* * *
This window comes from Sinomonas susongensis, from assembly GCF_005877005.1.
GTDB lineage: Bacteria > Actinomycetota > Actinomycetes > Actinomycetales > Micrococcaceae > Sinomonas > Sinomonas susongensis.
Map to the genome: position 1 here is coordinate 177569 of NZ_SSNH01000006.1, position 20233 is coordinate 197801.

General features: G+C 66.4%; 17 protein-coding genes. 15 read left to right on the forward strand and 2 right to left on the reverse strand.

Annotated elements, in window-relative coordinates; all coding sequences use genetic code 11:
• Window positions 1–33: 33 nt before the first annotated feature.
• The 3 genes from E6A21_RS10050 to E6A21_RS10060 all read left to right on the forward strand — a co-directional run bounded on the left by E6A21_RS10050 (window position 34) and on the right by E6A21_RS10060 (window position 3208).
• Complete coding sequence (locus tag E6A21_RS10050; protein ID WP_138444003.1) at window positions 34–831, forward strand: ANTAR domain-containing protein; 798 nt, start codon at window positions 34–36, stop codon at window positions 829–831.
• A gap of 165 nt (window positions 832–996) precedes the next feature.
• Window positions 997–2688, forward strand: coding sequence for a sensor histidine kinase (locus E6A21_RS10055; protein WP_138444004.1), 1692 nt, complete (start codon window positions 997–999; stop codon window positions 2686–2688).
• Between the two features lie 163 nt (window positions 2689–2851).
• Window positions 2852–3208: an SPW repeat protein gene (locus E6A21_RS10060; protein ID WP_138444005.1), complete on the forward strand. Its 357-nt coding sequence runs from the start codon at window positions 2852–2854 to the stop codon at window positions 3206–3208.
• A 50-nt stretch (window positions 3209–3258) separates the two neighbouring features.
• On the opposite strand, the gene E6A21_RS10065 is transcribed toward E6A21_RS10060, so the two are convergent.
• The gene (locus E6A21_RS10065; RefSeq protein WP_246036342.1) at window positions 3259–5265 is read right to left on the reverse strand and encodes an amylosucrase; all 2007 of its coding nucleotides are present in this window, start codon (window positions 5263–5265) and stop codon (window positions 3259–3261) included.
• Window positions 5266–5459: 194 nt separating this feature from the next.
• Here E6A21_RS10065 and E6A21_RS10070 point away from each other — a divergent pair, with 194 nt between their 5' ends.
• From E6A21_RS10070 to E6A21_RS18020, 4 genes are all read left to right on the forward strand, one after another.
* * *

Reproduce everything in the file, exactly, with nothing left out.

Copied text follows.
This window comes from Sinomonas susongensis, from assembly GCF_005877005.1.
GTDB lineage: Bacteria > Actinomycetota > Actinomycetes > Actinomycetales > Micrococcaceae > Sinomonas > Sinomonas susongensis.
Map to the genome: position 1 here is coordinate 177569 of NZ_SSNH01000006.1, position 20233 is coordinate 197801.

General features: G+C 66.4%; 17 protein-coding genes. 15 read left to right on the forward strand and 2 right to left on the reverse strand.

Annotated elements, in window-relative coordinates; all coding sequences use genetic code 11:
• Window positions 1–33: 33 nt before the first annotated feature.
• The 3 genes from E6A21_RS10050 to E6A21_RS10060 all read left to right on the forward strand — a co-directional run bounded on the left by E6A21_RS10050 (window position 34) and on the right by E6A21_RS10060 (window position 3208).
• Complete coding sequence (locus tag E6A21_RS10050; protein ID WP_138444003.1) at window positions 34–831, forward strand: ANTAR domain-containing protein; 798 nt, start codon at window positions 34–36, stop codon at window positions 829–831.
• A gap of 165 nt (window positions 832–996) precedes the next feature.
• Window positions 997–2688, forward strand: coding sequence for a sensor histidine kinase (locus E6A21_RS10055; protein WP_138444004.1), 1692 nt, complete (start codon window positions 997–999; stop codon window positions 2686–2688).
• Between the two features lie 163 nt (window positions 2689–2851).
• Window positions 2852–3208: an SPW repeat protein gene (locus E6A21_RS10060; protein ID WP_138444005.1), complete on the forward strand. Its 357-nt coding sequence runs from the start codon at window positions 2852–2854 to the stop codon at window positions 3206–3208.
• A 50-nt stretch (window positions 3209–3258) separates the two neighbouring features.
• On the opposite strand, the gene E6A21_RS10065 is transcribed toward E6A21_RS10060, so the two are convergent.
• The gene (locus E6A21_RS10065; RefSeq protein WP_246036342.1) at window positions 3259–5265 is read right to left on the reverse strand and encodes an amylosucrase; all 2007 of its coding nucleotides are present in this window, start codon (window positions 5263–5265) and stop codon (window positions 3259–3261) included.
• Window positions 5266–5459: 194 nt separating this feature from the next.
• Here E6A21_RS10065 and E6A21_RS10070 point away from each other — a divergent pair, with 194 nt between their 5' ends.
• From E6A21_RS10070 to E6A21_RS18020, 4 genes are all read left to right on the forward strand, one after another.